Top PDF Excitation Method for Thermosonic Non-destructive Testing

Excitation Method for Thermosonic Non-destructive Testing

Excitation Method for Thermosonic Non-destructive Testing

Figure 6.23 shows the comparison of the heating indexes calculated from the signals shown in Figure 6.22. Generally, the shape of the heating index is similar in both cases and the largest peak appears at the same time which means the same frequency in a linear sweep test. However, the velocity signal shows two peaks at 1 and 2 but the force signal shows only one peak at 1. This can be explained by a comparison of the magnitude and frequency characteristics of both signals. At the peak 1 shown in Figures 6.22(a1) and (b1), both the velocity and the force are high and more high harmonics are excited as shown in STFTs in Figures 6.22(a3) and (b3) but at the peak 2 the velocity is high but the force is small and less high harmonics are excited as shown in the STFTs. This shows that there is a resonance of the clamp and blade system. Therefore low force is required to excite it. The position of the excitation point with respect to the mode shape of the excited mode of the clamp and blade system can affect the level of response and the force input. The force depends on how close the excitation point is to a node of the excited mode. At peak 2 the excitation point seems to be close to an anti-node of the excited mode and this leads to the result that the response is high but the force is small at peak 2. This characteristic leads to the disappearance of the second peak in the heating index calculated from the force signal. In summary, the force sensor can detect the vibration achieved in the blade up to very high frequency and the velocity measured by a laser vibrometer on the blade and the force provide a similar shape of HI when the vibration has a rich frequency content. However, the force signal is not proportional to the response but it depends on the excitation position relative to the excited system mode shape. Therefore it could give a false indication of the vibration achieved in the blade, particulary when a single dominant mode is excited. It also needs improvement in fatigue strength if the idea is to be applied in practice.
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Acoustic studies for the non destructive testing of wood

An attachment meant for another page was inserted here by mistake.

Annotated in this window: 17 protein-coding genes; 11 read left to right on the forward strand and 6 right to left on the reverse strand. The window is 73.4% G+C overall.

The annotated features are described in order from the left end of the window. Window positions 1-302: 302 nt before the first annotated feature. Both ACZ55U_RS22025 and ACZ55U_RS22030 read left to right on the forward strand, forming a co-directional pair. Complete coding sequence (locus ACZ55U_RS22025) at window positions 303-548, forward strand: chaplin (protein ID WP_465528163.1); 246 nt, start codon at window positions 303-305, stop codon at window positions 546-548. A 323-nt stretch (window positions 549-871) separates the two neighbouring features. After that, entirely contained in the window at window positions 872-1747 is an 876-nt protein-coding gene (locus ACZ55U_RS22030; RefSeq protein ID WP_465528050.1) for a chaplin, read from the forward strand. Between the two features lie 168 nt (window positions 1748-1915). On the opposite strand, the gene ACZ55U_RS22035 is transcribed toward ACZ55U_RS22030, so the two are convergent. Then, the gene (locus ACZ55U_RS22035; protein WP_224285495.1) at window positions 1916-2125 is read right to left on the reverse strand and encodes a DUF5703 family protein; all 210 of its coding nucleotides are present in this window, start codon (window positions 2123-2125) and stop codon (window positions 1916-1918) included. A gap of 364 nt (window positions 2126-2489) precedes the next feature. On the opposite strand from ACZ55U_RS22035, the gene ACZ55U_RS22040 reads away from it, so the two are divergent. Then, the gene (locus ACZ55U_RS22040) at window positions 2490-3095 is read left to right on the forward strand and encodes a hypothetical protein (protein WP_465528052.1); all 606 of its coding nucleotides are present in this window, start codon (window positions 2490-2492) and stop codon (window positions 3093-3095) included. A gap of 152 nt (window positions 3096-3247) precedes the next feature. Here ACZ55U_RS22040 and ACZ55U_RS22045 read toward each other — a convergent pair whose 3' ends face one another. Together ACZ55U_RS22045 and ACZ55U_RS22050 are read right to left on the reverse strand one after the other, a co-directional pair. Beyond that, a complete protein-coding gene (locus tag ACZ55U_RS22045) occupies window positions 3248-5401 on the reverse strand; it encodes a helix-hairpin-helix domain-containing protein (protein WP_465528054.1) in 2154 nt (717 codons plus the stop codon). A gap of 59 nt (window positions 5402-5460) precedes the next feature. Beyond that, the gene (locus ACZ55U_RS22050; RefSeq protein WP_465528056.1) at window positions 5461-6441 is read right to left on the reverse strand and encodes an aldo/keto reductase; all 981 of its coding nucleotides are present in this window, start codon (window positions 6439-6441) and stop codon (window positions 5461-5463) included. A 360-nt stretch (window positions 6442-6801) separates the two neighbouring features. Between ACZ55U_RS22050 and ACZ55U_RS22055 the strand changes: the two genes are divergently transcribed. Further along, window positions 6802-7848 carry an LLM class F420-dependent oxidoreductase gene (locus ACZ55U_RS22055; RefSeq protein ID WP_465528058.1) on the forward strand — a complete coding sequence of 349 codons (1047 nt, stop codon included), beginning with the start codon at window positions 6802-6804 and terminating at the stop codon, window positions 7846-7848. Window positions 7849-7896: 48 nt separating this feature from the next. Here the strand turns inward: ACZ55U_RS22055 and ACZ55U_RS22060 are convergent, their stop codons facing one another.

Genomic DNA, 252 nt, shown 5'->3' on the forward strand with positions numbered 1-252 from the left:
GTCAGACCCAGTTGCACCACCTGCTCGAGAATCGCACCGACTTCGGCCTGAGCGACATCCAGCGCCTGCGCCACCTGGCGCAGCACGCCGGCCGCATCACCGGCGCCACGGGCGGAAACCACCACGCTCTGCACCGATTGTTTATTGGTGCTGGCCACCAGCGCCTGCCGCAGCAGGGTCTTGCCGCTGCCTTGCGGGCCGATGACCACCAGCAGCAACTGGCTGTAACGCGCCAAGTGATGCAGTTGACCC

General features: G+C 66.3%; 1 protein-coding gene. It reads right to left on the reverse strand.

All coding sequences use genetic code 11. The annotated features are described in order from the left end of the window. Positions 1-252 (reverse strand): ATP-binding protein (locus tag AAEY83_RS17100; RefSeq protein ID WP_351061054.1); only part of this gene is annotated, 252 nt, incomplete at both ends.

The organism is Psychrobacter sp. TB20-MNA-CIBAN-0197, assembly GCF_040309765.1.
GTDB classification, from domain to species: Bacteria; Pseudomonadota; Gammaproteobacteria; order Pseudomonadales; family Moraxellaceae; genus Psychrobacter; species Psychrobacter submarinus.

Acoustic studies for the non destructive testing of wood

The most concerning outcome of the field trial is the damage observed in one of the probe’s housing. The current housing is probably unsuitable for long term use. Each probe should ideally be robust enough to function for a long time, i.e., a year or more of continuous use. There are several possible options of improving the system’s physical robustness. Different materials could be used for the probe housing. Currently, clear perspex is used for the inner electronics housing. This material is very hard, but quite brittle, especially in locations where small cracks have developed, e.g., around screw holes. Another method of improving the robustness could be to change the way the transducer attaches to the electronics. Currently, the transducer is rigidly attached to the electronic housing. This means that the housing experiences an impulsive stress when the probe is hit into the tree. The housing could be decoupled from the transducer by separating the two using a short length of cable. When performing a measurement, the electronics housing would dangle from the cable, and would be fixed to the cable using either a crimp or a screwed locking-connector. This arrangement would also have the advantage that the operator must grab the transducer at its head when removing it from the tree. With the current system, they can easily grab at the bottom of the probe, potentially applying a damaging torque where the transducer and housing connect.